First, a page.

The United States is swimming in oil. It has surpassed even Saudi Arabia and has emerged as the world’s biggest oil producer.
All of that means cheaper gas, lower heating bills, and hopefully less relevance of rogue nations, and terrorist groups, that are financed nearly-exclusively by oil revenue.
But cheaper oil prices can mean something else, too: cheaper flights, including from the United States to Greece.
Whereas in recent summers, particularly since the 2008 recession, Greek-Americans (like their non-Greek counterparts) have gone into belt-tightening mode, cutting down on even those things that teeter on the line between luxury and necessity, such as a visit to the beloved homeland. Rising prices for plane tickets made such trips even scarcer. Families who would travel to Greece every summer scaled back, now going every tw0, three, or four years.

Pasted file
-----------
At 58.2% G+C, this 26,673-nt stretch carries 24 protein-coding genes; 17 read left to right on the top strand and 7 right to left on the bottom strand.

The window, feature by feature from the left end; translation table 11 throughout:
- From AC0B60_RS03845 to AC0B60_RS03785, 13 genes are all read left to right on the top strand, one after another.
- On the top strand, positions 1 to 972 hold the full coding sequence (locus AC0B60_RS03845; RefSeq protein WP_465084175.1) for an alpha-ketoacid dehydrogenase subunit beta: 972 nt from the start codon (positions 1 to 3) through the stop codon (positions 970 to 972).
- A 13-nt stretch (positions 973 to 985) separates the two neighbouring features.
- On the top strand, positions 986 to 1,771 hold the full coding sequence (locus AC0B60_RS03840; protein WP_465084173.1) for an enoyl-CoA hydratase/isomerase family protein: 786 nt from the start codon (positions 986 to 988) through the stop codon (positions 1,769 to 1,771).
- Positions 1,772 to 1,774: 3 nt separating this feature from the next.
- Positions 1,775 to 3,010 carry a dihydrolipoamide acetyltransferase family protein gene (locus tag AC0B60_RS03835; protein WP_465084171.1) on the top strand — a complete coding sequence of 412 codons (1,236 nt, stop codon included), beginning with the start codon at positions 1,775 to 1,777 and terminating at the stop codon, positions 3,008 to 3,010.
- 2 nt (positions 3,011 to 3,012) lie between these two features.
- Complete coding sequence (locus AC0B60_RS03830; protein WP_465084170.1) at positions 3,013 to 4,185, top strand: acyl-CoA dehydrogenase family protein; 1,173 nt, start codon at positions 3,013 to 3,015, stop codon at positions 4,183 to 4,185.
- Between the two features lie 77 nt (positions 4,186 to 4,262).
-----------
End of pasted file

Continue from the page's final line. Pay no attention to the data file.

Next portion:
But if oil prices continue to drop, or even level off long-term, that could translate to consumer-valued flights and recreate the annual pilgrimage to Greece.